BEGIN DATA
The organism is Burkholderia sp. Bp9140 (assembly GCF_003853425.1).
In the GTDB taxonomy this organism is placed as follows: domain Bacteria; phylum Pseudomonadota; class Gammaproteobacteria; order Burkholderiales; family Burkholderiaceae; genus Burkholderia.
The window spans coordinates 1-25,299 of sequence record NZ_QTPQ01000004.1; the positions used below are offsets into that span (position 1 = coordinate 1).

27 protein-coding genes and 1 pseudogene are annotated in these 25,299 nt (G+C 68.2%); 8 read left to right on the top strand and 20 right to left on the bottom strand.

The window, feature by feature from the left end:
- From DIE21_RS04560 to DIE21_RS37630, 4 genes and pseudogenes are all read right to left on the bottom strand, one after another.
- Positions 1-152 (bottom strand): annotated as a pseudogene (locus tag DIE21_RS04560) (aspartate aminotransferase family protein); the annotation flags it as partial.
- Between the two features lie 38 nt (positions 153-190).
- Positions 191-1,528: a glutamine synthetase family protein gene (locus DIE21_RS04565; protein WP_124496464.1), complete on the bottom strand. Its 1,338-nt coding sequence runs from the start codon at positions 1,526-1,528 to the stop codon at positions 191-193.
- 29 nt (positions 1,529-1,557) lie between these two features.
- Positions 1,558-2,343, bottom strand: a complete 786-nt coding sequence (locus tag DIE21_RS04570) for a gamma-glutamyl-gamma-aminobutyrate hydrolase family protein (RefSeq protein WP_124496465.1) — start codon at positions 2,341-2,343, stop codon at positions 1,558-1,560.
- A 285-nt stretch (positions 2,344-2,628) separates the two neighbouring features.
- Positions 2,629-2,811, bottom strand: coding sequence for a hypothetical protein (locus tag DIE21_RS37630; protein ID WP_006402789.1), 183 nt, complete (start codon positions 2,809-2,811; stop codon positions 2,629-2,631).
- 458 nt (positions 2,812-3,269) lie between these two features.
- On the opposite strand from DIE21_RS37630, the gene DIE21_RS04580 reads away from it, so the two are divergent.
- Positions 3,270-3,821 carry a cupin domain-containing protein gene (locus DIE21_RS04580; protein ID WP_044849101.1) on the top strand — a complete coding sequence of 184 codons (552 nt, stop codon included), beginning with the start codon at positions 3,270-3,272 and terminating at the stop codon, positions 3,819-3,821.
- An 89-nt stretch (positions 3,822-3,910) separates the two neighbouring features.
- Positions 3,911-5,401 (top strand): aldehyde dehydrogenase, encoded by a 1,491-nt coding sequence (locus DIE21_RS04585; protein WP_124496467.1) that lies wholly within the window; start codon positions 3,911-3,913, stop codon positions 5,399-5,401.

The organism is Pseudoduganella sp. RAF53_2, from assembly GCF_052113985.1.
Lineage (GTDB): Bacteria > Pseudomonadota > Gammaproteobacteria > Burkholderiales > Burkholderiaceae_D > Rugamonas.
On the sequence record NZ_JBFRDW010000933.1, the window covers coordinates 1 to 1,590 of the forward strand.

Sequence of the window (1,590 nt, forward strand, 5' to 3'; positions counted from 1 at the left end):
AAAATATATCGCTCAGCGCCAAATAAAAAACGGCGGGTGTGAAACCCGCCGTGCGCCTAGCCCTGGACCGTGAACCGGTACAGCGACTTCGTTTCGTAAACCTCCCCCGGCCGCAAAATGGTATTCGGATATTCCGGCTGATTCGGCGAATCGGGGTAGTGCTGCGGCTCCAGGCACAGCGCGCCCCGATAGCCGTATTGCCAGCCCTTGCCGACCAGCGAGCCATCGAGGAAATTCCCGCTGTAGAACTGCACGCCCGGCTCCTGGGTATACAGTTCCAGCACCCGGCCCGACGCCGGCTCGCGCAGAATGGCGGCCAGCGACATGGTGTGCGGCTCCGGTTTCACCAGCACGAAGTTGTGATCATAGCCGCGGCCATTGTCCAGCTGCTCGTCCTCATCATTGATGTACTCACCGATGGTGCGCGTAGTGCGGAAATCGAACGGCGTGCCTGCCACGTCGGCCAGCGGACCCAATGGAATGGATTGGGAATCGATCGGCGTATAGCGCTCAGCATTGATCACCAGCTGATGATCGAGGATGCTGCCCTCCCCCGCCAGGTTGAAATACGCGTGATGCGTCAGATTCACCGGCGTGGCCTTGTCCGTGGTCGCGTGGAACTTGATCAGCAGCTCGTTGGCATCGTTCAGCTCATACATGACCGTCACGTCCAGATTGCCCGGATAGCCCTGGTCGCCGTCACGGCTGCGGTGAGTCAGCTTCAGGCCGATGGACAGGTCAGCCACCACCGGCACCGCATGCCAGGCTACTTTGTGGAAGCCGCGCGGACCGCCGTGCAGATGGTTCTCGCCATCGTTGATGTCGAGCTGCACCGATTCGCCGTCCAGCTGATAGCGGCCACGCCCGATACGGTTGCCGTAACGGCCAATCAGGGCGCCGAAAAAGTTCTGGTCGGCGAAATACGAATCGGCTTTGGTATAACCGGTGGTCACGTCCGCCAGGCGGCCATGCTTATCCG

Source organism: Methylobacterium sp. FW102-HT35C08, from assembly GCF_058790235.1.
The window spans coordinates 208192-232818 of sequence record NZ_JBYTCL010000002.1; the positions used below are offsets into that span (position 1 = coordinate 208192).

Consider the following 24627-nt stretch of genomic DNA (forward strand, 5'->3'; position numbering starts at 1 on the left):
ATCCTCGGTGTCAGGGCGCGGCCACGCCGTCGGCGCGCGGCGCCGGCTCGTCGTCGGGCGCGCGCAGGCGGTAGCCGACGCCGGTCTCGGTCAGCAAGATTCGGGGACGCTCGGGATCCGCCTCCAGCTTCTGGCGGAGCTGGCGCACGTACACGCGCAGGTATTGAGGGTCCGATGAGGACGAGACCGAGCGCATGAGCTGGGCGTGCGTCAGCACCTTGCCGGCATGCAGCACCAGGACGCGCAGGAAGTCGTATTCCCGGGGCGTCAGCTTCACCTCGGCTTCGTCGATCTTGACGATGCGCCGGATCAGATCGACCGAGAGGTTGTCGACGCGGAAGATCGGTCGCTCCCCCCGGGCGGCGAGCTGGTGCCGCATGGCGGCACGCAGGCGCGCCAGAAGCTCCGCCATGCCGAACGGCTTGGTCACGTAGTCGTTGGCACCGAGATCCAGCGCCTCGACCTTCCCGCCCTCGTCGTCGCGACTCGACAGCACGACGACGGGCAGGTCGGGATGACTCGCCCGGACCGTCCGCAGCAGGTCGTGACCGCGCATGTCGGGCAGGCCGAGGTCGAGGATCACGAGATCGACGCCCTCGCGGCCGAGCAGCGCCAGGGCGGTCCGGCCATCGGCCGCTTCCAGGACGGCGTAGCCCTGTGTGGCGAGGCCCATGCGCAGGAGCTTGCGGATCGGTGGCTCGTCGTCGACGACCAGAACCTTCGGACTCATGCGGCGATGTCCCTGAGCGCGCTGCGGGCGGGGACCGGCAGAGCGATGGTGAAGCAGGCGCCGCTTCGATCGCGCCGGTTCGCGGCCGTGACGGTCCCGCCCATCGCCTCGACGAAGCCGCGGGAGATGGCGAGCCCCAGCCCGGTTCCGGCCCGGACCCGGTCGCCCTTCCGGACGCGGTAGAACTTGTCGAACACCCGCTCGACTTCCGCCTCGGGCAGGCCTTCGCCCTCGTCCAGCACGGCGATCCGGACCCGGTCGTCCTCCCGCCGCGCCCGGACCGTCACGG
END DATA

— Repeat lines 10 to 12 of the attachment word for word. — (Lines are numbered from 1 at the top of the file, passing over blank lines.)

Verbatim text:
- 29 nt (positions 1,529-1,557) lie between these two features.
- Positions 1,558-2,343, bottom strand: a complete 786-nt coding sequence (locus tag DIE21_RS04570) for a gamma-glutamyl-gamma-aminobutyrate hydrolase family protein (RefSeq protein WP_124496465.1) — start codon at positions 2,341-2,343, stop codon at positions 1,558-1,560.
- A 285-nt stretch (positions 2,344-2,628) separates the two neighbouring features.